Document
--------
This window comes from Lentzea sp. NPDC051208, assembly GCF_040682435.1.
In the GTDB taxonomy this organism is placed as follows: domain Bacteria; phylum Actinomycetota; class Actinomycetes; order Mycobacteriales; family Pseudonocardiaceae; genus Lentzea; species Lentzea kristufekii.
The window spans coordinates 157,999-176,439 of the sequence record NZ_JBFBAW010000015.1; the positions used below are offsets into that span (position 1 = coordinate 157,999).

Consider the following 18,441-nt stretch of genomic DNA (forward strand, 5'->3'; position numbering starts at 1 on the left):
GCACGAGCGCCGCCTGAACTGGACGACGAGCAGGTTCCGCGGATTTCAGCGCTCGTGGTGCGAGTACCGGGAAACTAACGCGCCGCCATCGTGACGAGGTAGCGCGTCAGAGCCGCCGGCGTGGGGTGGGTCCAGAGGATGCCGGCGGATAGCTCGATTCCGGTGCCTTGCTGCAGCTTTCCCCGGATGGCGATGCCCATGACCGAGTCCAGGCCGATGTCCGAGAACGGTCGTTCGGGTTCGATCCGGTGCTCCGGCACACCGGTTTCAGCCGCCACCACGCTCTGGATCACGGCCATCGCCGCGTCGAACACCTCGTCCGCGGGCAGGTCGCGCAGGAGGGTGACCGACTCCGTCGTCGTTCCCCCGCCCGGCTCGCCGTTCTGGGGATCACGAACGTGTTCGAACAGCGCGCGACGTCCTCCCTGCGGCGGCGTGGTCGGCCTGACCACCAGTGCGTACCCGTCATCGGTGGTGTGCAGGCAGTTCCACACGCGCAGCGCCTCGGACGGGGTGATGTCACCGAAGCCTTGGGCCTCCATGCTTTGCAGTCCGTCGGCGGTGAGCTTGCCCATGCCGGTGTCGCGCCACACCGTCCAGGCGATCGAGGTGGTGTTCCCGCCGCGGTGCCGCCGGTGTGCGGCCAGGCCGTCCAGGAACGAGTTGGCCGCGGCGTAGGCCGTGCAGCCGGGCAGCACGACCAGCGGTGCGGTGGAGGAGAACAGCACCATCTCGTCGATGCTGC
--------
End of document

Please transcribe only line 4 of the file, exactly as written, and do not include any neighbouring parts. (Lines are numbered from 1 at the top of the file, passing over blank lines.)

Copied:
Consider the following 18,441-nt stretch of genomic DNA (forward strand, 5'->3'; position numbering starts at 1 on the left):